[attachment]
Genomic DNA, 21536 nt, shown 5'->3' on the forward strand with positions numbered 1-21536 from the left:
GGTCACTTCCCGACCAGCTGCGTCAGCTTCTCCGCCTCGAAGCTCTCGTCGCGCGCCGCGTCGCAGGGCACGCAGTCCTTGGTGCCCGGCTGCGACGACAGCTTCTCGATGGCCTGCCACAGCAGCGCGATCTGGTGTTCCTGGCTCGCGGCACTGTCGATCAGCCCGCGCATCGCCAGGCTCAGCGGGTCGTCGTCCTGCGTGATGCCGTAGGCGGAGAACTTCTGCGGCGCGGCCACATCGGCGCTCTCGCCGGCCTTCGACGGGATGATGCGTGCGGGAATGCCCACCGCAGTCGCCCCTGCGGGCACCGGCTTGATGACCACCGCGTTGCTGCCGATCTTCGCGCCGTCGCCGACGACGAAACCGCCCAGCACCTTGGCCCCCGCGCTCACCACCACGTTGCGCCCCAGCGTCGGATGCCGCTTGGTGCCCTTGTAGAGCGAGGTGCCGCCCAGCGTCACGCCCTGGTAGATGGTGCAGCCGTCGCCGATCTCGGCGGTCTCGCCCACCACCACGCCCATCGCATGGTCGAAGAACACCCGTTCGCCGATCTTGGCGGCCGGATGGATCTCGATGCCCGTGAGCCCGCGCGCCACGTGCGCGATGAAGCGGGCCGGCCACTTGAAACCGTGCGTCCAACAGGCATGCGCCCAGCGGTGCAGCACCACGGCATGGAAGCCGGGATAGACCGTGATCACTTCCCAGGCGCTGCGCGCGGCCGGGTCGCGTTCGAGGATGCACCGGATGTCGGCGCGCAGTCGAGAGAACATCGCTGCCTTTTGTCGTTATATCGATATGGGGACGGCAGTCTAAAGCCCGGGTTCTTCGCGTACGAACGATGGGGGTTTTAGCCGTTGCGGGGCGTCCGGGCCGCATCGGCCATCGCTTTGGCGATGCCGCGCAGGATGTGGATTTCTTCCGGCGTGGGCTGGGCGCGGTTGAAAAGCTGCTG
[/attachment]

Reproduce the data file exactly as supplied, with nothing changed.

Genomic DNA, 21536 nt, shown 5'->3' on the forward strand with positions numbered 1-21536 from the left:
GGTCACTTCCCGACCAGCTGCGTCAGCTTCTCCGCCTCGAAGCTCTCGTCGCGCGCCGCGTCGCAGGGCACGCAGTCCTTGGTGCCCGGCTGCGACGACAGCTTCTCGATGGCCTGCCACAGCAGCGCGATCTGGTGTTCCTGGCTCGCGGCACTGTCGATCAGCCCGCGCATCGCCAGGCTCAGCGGGTCGTCGTCCTGCGTGATGCCGTAGGCGGAGAACTTCTGCGGCGCGGCCACATCGGCGCTCTCGCCGGCCTTCGACGGGATGATGCGTGCGGGAATGCCCACCGCAGTCGCCCCTGCGGGCACCGGCTTGATGACCACCGCGTTGCTGCCGATCTTCGCGCCGTCGCCGACGACGAAACCGCCCAGCACCTTGGCCCCCGCGCTCACCACCACGTTGCGCCCCAGCGTCGGATGCCGCTTGGTGCCCTTGTAGAGCGAGGTGCCGCCCAGCGTCACGCCCTGGTAGATGGTGCAGCCGTCGCCGATCTCGGCGGTCTCGCCCACCACCACGCCCATCGCATGGTCGAAGAACACCCGTTCGCCGATCTTGGCGGCCGGATGGATCTCGATGCCCGTGAGCCCGCGCGCCACGTGCGCGATGAAGCGGGCCGGCCACTTGAAACCGTGCGTCCAACAGGCATGCGCCCAGCGGTGCAGCACCACGGCATGGAAGCCGGGATAGACCGTGATCACTTCCCAGGCGCTGCGCGCGGCCGGGTCGCGTTCGAGGATGCACCGGATGTCGGCGCGCAGTCGAGAGAACATCGCTGCCTTTTGTCGTTATATCGATATGGGGACGGCAGTCTAAAGCCCGGGTTCTTCGCGTACGAACGATGGGGGTTTTAGCCGTTGCGGGGCGTCCGGGCCGCATCGGCCATCGCTTTGGCGATGCCGCGCAGGATGTGGATTTCTTCCGGCGTGGGCTGGGCGCGGTTGAAAAGCTGCTG